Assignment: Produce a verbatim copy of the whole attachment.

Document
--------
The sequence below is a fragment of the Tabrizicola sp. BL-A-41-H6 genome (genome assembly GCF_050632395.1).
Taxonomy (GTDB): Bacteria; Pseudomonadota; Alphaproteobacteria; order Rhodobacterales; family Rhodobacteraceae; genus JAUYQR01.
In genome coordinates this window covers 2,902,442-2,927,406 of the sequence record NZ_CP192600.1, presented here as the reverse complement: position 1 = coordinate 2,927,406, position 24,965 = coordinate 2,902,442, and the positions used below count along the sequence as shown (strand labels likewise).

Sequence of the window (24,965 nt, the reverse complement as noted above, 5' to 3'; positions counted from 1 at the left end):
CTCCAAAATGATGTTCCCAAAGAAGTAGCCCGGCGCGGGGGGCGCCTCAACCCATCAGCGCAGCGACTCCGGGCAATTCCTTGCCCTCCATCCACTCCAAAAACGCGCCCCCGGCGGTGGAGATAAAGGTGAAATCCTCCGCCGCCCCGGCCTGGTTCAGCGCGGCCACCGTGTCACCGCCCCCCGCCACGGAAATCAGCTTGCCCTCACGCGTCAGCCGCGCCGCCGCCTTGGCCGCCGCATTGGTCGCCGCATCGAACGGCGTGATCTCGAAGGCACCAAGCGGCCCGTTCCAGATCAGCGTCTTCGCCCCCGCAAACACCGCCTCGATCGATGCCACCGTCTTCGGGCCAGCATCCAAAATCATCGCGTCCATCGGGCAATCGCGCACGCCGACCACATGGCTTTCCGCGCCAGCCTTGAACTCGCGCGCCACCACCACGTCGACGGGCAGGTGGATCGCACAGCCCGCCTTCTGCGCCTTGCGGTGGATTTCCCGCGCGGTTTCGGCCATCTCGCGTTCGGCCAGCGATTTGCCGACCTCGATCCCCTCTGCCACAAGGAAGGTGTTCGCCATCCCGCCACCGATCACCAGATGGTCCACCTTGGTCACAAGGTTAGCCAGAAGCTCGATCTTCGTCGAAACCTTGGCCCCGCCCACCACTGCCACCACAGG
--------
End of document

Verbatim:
The sequence below is a fragment of the Tabrizicola sp. BL-A-41-H6 genome (genome assembly GCF_050632395.1).
Taxonomy (GTDB): Bacteria; Pseudomonadota; Alphaproteobacteria; order Rhodobacterales; family Rhodobacteraceae; genus JAUYQR01.
In genome coordinates this window covers 2,902,442-2,927,406 of the sequence record NZ_CP192600.1, presented here as the reverse complement: position 1 = coordinate 2,927,406, position 24,965 = coordinate 2,902,442, and the positions used below count along the sequence as shown (strand labels likewise).

Sequence of the window (24,965 nt, the reverse complement as noted above, 5' to 3'; positions counted from 1 at the left end):
CTCCAAAATGATGTTCCCAAAGAAGTAGCCCGGCGCGGGGGGCGCCTCAACCCATCAGCGCAGCGACTCCGGGCAATTCCTTGCCCTCCATCCACTCCAAAAACGCGCCCCCGGCGGTGGAGATAAAGGTGAAATCCTCCGCCGCCCCGGCCTGGTTCAGCGCGGCCACCGTGTCACCGCCCCCCGCCACGGAAATCAGCTTGCCCTCACGCGTCAGCCGCGCCGCCGCCTTGGCCGCCGCATTGGTCGCCGCATCGAACGGCGTGATCTCGAAGGCACCAAGCGGCCCGTTCCAGATCAGCGTCTTCGCCCCCGCAAACACCGCCTCGATCGATGCCACCGTCTTCGGGCCAGCATCCAAAATCATCGCGTCCATCGGGCAATCGCGCACGCCGACCACATGGCTTTCCGCGCCAGCCTTGAACTCGCGCGCCACCACCACGTCGACGGGCAGGTGGATCGCACAGCCCGCCTTCTGCGCCTTGCGGTGGATTTCCCGCGCGGTTTCGGCCATCTCGCGTTCGGCCAGCGATTTGCCGACCTCGATCCCCTCTGCCACAAGGAAGGTGTTCGCCATCCCGCCACCGATCACCAGATGGTCCACCTTGGTCACAAGGTTAGCCAGAAGCTCGATCTTCGTCGAAACCTTGGCCCCGCCCACCACTGCCACCACAGG